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What Is T-Cell Immunotherapy?

Mary McMahon
Updated May 17, 2024
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T-cell immunotherapy uses cells from a patient’s own immune system to fight cancer. Medical professionals harvest T-cells, activate them, culture them to produce large numbers, and re-infuse them into the patient as part of treatment. The cells lock on to antigens found on the surface of the cancer and destroy cells expressing those antigens. This process is a topic of research and development in a number of settings to find new ways of treating cancer and increasing available options for patients.

If a patient is a good candidate for T-cell immunotherapy, cells can be harvested in a routine procedure and then activated, taught to recognize the antigens in question so they will identify cancer cells as foreign to the body. Once activated, they can be grown in large numbers to create an infusion for the patient. This introduces vigorous T-cells back into the patient’s body to attack the cancer. They can continue replicating to ensure that the cancerous cells are eradicated.

This is an example of an autograft, where tissue from the patient’s own body is used in medical treatment. Because T-cell immunotherapy involves modifications to the cells outside the body, however, there is a risk of an infusion reaction. The patient’s body may reject the modified cells or impurities in the culture could cause problems during the infusion. Careful controls in the lab used for activating and culturing the cells limit the risk of complications, but patients are also monitored carefully throughout treatment for signs of a bad reaction.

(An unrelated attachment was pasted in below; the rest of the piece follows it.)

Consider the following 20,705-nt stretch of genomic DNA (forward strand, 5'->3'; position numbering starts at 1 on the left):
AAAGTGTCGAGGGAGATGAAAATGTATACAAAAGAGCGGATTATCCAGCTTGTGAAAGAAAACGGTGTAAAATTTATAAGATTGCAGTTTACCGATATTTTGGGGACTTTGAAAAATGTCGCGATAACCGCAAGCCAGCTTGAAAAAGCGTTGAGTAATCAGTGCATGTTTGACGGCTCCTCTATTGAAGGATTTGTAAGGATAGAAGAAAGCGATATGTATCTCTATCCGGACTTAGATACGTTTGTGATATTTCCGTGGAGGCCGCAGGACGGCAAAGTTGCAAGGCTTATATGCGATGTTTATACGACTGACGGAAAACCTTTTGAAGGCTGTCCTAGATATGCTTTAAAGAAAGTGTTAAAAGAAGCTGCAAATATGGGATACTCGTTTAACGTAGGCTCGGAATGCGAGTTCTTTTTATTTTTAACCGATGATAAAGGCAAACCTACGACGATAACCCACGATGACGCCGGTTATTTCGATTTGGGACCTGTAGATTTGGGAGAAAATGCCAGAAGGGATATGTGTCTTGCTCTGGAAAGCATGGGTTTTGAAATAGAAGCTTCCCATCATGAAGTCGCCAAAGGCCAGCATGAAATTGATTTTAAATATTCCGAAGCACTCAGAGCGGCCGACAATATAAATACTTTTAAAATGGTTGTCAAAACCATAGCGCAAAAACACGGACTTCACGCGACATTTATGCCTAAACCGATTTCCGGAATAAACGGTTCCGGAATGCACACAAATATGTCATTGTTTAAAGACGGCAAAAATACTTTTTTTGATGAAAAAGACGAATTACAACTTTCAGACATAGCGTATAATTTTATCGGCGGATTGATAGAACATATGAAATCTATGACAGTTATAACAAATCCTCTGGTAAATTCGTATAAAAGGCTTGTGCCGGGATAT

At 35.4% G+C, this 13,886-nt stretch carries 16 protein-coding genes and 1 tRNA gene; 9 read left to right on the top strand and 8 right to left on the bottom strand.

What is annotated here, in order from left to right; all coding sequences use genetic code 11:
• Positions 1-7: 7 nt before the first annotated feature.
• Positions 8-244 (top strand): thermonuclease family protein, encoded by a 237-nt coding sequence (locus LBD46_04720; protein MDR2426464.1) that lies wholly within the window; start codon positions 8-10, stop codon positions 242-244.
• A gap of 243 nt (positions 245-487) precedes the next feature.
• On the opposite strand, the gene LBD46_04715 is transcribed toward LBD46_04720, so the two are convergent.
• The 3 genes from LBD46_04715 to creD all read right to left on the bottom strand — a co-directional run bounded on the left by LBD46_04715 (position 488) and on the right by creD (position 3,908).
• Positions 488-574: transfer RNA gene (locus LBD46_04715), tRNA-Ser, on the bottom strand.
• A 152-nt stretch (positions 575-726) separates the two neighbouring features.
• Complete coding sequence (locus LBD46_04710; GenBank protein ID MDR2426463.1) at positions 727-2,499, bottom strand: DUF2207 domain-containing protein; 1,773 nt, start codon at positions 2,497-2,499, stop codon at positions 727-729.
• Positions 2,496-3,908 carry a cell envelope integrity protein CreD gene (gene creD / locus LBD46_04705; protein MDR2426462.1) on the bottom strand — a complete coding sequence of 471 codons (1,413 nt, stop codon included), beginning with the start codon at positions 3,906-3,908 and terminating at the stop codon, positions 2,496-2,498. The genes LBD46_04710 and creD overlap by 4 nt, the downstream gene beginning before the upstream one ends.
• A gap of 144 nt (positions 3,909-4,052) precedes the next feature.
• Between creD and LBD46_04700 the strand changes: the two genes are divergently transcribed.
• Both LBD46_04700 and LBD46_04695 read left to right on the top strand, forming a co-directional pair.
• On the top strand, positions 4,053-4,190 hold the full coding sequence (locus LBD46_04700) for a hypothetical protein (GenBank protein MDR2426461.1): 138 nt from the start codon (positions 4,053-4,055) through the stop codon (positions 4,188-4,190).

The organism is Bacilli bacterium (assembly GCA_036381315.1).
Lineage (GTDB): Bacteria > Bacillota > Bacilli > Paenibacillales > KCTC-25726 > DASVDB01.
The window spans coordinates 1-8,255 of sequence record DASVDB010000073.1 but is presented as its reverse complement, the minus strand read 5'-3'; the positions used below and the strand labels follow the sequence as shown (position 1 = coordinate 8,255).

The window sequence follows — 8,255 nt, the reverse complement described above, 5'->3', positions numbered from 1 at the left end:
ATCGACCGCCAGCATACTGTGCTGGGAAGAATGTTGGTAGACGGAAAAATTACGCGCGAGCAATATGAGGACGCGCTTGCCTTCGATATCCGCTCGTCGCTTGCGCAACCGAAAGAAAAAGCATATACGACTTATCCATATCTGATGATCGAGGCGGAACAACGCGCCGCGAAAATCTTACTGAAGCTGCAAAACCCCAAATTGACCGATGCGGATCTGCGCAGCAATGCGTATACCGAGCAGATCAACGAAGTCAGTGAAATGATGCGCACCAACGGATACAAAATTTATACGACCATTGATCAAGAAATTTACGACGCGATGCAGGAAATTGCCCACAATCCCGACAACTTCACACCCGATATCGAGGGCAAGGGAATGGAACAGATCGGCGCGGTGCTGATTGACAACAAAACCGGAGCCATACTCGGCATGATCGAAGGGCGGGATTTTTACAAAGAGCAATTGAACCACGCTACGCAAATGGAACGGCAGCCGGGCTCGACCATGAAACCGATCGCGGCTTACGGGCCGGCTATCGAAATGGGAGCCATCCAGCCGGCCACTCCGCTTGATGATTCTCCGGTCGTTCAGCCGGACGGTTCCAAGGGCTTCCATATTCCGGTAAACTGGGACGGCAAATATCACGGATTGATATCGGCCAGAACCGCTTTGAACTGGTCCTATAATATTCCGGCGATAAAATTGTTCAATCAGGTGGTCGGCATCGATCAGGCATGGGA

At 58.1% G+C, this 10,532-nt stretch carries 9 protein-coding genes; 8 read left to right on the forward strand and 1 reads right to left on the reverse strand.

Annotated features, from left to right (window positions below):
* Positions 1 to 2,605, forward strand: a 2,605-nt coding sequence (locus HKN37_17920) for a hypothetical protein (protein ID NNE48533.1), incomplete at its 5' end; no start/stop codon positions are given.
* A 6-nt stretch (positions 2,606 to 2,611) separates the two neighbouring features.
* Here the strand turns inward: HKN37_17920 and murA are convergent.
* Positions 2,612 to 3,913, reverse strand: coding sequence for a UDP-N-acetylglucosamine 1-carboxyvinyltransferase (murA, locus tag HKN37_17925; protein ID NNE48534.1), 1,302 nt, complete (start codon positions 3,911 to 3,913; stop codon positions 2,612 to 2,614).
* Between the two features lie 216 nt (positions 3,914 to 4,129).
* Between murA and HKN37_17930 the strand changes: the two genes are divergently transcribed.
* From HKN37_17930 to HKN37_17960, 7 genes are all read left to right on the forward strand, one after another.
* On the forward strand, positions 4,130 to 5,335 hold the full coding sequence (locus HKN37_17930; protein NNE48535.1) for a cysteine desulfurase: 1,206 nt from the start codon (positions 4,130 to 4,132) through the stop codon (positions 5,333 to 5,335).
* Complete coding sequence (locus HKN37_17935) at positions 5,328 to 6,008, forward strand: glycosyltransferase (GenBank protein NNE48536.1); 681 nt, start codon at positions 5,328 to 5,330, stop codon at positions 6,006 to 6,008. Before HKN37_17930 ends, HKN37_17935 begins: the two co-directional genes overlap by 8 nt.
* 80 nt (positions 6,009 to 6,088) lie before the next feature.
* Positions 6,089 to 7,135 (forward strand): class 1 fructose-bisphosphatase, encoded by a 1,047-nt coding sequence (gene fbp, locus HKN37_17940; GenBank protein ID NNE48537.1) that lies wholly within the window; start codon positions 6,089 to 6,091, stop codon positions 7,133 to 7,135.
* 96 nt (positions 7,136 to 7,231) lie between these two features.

One of the advantages of T-cell immunotherapy is that it can cause fewer side effects than other cancer therapies. It involves giving a boost to the patient’s immune system to fight the cancer, rather than introducing a harsh medication. Many cancer medications are toxic to healthy as well as damaged cells, which causes side effects like nausea, vomiting, and hair loss. Treatments that target specific cells and leave others alone can be valuable for improving the experience for cancer patients.

Patients with an interest in this treatment option can ask about its availability and discuss whether it might be appropriate. Some forms may only be open in clinical trial form, where patients take experimental treatments to contribute to research. If a patient is eligible for a T-cell immunotherapy clinical trial, the doctor can provide more information about how to enroll. Treatments and associated procedures may be provided free of charge, and patients will have access to therapies that are not yet available on the open market.

WiseGeek is dedicated to providing accurate and trustworthy information. We carefully select reputable sources and employ a rigorous fact-checking process to maintain the highest standards. To learn more about our commitment to accuracy, read our editorial process.
Mary McMahon
By Mary McMahon

Ever since she began contributing to the site several years ago, Mary has embraced the exciting challenge of being a WiseGeek researcher and writer. Mary has a liberal arts degree from Goddard College and spends her free time reading, cooking, and exploring the great outdoors.

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Mary McMahon

Mary McMahon

Ever since she began contributing to the site several years ago, Mary has embraced the exciting challenge of being a...

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